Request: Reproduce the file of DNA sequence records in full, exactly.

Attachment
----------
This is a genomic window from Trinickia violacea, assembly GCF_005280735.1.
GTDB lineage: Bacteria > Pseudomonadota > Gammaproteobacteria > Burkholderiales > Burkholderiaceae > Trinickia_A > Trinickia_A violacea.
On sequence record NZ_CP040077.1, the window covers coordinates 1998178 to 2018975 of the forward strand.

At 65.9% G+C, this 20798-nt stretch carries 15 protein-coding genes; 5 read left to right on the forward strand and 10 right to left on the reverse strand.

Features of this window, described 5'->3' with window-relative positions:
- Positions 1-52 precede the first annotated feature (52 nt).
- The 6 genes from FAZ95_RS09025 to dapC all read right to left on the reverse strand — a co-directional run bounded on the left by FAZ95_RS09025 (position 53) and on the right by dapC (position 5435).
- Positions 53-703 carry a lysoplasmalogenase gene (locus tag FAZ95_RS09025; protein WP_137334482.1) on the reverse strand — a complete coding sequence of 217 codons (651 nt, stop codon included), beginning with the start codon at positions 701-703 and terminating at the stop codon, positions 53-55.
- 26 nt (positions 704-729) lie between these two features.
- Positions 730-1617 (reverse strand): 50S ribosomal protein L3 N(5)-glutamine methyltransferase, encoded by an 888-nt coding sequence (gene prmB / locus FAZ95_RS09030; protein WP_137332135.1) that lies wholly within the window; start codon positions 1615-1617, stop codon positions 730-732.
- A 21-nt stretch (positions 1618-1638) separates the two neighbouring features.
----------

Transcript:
This is a genomic window from Trinickia violacea, assembly GCF_005280735.1.
GTDB lineage: Bacteria > Pseudomonadota > Gammaproteobacteria > Burkholderiales > Burkholderiaceae > Trinickia_A > Trinickia_A violacea.
On sequence record NZ_CP040077.1, the window covers coordinates 1998178 to 2018975 of the forward strand.

At 65.9% G+C, this 20798-nt stretch carries 15 protein-coding genes; 5 read left to right on the forward strand and 10 right to left on the reverse strand.

Features of this window, described 5'->3' with window-relative positions:
- Positions 1-52 precede the first annotated feature (52 nt).
- The 6 genes from FAZ95_RS09025 to dapC all read right to left on the reverse strand — a co-directional run bounded on the left by FAZ95_RS09025 (position 53) and on the right by dapC (position 5435).
- Positions 53-703 carry a lysoplasmalogenase gene (locus tag FAZ95_RS09025; protein WP_137334482.1) on the reverse strand — a complete coding sequence of 217 codons (651 nt, stop codon included), beginning with the start codon at positions 701-703 and terminating at the stop codon, positions 53-55.
- 26 nt (positions 704-729) lie between these two features.
- Positions 730-1617 (reverse strand): 50S ribosomal protein L3 N(5)-glutamine methyltransferase, encoded by an 888-nt coding sequence (gene prmB / locus FAZ95_RS09030; protein WP_137332135.1) that lies wholly within the window; start codon positions 1615-1617, stop codon positions 730-732.
- A 21-nt stretch (positions 1618-1638) separates the two neighbouring features.